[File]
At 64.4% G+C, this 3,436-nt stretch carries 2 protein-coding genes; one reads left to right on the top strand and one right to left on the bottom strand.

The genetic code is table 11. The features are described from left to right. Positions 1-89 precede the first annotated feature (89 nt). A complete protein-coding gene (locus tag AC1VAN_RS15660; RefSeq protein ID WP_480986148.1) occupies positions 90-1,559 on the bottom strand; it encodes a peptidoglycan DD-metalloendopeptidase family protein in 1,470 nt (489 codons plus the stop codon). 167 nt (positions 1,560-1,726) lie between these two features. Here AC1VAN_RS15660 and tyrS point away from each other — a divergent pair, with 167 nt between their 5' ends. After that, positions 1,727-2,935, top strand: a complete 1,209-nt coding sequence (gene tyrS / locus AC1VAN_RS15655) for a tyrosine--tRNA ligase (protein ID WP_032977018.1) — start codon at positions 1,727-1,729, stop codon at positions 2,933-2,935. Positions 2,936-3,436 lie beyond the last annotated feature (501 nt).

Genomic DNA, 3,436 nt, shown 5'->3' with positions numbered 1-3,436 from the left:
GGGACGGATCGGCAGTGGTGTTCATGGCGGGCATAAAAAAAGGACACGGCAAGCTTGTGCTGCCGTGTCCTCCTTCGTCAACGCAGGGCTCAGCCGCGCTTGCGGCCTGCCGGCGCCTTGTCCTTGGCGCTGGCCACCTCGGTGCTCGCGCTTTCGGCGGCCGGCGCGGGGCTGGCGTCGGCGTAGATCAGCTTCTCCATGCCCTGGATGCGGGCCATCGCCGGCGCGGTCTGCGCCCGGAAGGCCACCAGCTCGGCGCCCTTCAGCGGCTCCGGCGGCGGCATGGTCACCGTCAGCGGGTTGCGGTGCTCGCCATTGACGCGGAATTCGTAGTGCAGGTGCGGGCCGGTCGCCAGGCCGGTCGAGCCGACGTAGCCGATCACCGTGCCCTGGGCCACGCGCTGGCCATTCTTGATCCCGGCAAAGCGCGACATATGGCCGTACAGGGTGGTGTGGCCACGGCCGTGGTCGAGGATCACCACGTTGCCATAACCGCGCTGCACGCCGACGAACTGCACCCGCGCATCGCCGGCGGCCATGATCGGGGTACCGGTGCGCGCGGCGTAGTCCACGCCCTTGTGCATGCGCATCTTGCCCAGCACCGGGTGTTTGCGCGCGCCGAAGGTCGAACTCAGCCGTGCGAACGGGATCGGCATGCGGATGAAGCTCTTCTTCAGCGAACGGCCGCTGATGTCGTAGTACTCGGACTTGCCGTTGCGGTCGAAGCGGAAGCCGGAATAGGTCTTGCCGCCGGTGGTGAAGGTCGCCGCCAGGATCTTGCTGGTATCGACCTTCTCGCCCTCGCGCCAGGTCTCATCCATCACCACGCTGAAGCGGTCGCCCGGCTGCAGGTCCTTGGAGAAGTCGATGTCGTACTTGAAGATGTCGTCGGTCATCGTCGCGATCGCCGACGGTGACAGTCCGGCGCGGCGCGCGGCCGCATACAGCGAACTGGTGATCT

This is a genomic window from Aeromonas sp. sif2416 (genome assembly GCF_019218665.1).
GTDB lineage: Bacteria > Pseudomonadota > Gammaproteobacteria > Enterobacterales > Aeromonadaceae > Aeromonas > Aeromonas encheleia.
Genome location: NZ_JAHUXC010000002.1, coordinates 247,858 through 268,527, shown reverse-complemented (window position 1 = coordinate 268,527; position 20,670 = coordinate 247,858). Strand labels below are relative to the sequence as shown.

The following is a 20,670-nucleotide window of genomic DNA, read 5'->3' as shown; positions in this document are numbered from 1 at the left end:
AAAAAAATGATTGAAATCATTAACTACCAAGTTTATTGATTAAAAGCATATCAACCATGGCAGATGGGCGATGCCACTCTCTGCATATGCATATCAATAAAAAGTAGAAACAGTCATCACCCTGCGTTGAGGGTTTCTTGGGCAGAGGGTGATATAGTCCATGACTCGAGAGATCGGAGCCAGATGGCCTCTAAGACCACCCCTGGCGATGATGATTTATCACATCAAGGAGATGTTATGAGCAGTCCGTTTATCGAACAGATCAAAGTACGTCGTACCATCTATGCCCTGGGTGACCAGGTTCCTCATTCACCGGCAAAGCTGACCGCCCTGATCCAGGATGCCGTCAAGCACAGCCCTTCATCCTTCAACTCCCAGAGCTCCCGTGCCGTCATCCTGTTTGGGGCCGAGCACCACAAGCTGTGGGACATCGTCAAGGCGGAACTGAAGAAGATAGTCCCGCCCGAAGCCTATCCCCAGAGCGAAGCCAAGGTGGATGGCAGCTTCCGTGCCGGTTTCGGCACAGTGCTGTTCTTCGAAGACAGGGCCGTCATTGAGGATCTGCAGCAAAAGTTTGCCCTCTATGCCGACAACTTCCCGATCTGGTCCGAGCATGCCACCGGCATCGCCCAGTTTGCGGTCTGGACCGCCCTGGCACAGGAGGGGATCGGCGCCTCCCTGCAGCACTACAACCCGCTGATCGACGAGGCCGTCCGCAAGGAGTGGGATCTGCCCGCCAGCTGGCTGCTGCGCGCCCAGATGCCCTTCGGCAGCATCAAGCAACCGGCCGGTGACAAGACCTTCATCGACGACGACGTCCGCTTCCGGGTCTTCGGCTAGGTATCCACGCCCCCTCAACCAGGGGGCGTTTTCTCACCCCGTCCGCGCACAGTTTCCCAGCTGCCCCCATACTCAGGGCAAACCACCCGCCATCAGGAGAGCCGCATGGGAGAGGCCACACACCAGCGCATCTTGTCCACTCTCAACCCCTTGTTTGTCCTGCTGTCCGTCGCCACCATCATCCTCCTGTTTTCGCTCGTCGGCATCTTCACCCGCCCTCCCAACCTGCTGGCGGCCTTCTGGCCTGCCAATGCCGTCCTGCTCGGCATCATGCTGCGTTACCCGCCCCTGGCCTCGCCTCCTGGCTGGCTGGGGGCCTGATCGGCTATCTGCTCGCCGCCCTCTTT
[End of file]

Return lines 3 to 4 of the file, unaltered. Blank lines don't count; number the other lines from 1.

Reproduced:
Genomic DNA, 3,436 nt, shown 5'->3' with positions numbered 1-3,436 from the left:
GGGACGGATCGGCAGTGGTGTTCATGGCGGGCATAAAAAAAGGACACGGCAAGCTTGTGCTGCCGTGTCCTCCTTCGTCAACGCAGGGCTCAGCCGCGCTTGCGGCCTGCCGGCGCCTTGTCCTTGGCGCTGGCCACCTCGGTGCTCGCGCTTTCGGCGGCCGGCGCGGGGCTGGCGTCGGCGTAGATCAGCTTCTCCATGCCCTGGATGCGGGCCATCGCCGGCGCGGTCTGCGCCCGGAAGGCCACCAGCTCGGCGCCCTTCAGCGGCTCCGGCGGCGGCATGGTCACCGTCAGCGGGTTGCGGTGCTCGCCATTGACGCGGAATTCGTAGTGCAGGTGCGGGCCGGTCGCCAGGCCGGTCGAGCCGACGTAGCCGATCACCGTGCCCTGGGCCACGCGCTGGCCATTCTTGATCCCGGCAAAGCGCGACATATGGCCGTACAGGGTGGTGTGGCCACGGCCGTGGTCGAGGATCACCACGTTGCCATAACCGCGCTGCACGCCGACGAACTGCACCCGCGCATCGCCGGCGGCCATGATCGGGGTACCGGTGCGCGCGGCGTAGTCCACGCCCTTGTGCATGCGCATCTTGCCCAGCACCGGGTGTTTGCGCGCGCCGAAGGTCGAACTCAGCCGTGCGAACGGGATCGGCATGCGGATGAAGCTCTTCTTCAGCGAACGGCCGCTGATGTCGTAGTACTCGGACTTGCCGTTGCGGTCGAAGCGGAAGCCGGAATAGGTCTTGCCGCCGGTGGTGAAGGTCGCCGCCAGGATCTTGCTGGTATCGACCTTCTCGCCCTCGCGCCAGGTCTCATCCATCACCACGCTGAAGCGGTCGCCCGGCTGCAGGTCCTTGGAGAAGTCGATGTCGTACTTGAAGATGTCGTCGGTCATCGTCGCGATCGCCGACGGTGACAGTCCGGCGCGGCGCGCGGCCGCATACAGCGAACTGGTGATCT